Here is an example of the file using as the static IP address.


Restarting the networking service

You may have to restart the network adapter or the machine. To restart the network adapter use the following command:service network restart.

Using ifconfig

If you wish to install the common networking tools you can now install the net-tools package using the following command:yum install net-tools

This will allow you to view your network adapters using the terminal command: ifconfig

3. Changing the Hostname of a CentOS 7 Minimal Server

So the default hostname on a fresh install of CentOS 7 Minimal is localhost. If you are wanting to change the name of your computer you will want to do this in a few spots on your computer to have it take affect across the whole system. At the end of this lesson you will need to reboot your CentOS server for the changes to fully apply.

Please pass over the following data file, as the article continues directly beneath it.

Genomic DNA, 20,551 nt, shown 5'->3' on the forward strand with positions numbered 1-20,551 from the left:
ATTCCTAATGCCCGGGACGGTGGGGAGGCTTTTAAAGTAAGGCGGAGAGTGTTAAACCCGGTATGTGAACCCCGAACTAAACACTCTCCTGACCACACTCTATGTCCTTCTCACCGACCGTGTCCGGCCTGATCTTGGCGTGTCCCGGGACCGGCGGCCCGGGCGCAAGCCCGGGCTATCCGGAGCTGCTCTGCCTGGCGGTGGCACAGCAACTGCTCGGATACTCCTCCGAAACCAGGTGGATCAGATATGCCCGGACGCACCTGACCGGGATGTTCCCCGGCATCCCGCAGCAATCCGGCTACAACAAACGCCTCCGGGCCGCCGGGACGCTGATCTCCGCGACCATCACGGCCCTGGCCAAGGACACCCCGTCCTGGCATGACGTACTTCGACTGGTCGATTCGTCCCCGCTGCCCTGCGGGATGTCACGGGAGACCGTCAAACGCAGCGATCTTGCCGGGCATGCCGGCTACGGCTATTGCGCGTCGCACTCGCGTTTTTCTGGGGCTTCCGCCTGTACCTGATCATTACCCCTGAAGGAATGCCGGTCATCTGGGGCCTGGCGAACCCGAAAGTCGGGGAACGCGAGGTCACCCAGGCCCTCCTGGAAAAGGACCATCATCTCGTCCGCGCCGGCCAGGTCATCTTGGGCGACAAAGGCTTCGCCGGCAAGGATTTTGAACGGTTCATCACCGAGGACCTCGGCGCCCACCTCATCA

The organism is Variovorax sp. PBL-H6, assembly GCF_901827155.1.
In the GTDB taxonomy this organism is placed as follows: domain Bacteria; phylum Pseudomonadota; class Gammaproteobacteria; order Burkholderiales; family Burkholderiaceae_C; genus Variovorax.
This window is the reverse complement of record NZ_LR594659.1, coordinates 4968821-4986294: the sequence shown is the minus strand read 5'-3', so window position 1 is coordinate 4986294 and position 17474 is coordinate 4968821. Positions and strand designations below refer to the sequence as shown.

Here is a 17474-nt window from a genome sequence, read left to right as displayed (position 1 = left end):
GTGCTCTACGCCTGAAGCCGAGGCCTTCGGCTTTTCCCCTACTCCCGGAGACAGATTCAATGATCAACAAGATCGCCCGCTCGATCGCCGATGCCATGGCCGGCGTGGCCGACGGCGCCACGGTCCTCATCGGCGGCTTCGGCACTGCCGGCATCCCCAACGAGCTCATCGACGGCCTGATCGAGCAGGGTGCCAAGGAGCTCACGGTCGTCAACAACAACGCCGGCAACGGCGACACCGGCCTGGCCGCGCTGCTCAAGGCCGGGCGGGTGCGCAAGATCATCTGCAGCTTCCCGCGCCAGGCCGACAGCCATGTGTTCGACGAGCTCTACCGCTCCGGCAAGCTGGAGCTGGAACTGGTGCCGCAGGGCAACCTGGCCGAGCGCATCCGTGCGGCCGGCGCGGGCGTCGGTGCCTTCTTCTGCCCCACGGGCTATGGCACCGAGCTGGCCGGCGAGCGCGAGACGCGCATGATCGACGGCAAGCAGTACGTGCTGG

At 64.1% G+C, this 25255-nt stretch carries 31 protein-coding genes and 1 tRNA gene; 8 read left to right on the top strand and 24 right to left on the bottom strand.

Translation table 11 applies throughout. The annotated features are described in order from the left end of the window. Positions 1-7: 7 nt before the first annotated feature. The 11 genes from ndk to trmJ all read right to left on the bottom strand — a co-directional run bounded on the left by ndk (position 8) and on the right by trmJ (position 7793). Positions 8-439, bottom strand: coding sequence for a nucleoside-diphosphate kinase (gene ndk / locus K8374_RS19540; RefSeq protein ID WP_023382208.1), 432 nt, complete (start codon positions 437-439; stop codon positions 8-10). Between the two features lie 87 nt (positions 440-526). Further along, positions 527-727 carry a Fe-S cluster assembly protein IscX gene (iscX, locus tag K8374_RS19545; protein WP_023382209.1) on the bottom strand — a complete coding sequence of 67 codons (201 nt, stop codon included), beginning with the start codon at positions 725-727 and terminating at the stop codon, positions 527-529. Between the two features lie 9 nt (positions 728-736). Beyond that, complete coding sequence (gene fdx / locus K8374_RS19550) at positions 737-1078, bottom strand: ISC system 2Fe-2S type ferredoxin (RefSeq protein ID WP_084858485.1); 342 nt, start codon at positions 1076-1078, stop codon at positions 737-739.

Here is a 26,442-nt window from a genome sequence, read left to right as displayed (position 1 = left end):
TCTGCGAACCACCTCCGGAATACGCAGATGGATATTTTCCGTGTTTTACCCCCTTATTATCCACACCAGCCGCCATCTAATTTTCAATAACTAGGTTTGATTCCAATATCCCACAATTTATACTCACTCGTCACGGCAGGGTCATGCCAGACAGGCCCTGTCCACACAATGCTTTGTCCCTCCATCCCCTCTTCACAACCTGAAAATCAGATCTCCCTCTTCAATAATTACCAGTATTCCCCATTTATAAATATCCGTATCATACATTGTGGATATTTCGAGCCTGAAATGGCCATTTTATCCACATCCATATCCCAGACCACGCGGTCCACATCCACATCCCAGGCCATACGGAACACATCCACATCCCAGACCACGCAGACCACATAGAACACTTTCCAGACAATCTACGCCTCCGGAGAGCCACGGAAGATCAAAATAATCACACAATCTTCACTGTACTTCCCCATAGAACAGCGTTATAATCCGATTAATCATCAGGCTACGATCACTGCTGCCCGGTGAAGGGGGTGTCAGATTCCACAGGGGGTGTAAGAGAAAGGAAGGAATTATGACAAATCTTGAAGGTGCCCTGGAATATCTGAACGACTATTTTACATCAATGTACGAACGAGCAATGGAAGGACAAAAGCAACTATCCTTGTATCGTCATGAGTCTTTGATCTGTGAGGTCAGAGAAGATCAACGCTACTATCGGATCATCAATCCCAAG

Setting the Hostname using nmtui

The nmtui command is helpful in setting a static IP address on your CentOS server. It can also be used to set the hostname of the computer. Once you run the command you can choose the Set system hostname option and make the change. To use nmtui, simply type: nmtui

If you reboot the system at this point most everything will work with the new hostname. In addition to this however, I will change the hostname in a few other locations for compatibility reasons.

Setting the Hostname in the /etc/hosts File

Before we make the change to the /etc/hosts file you will need to know the static IP address of the server. This will be used to a new entry in the hosts file. To check the IP address use either: ifconfig or ip addr

I will use the IP address To edit the hosts file use the command: nano /etc/hosts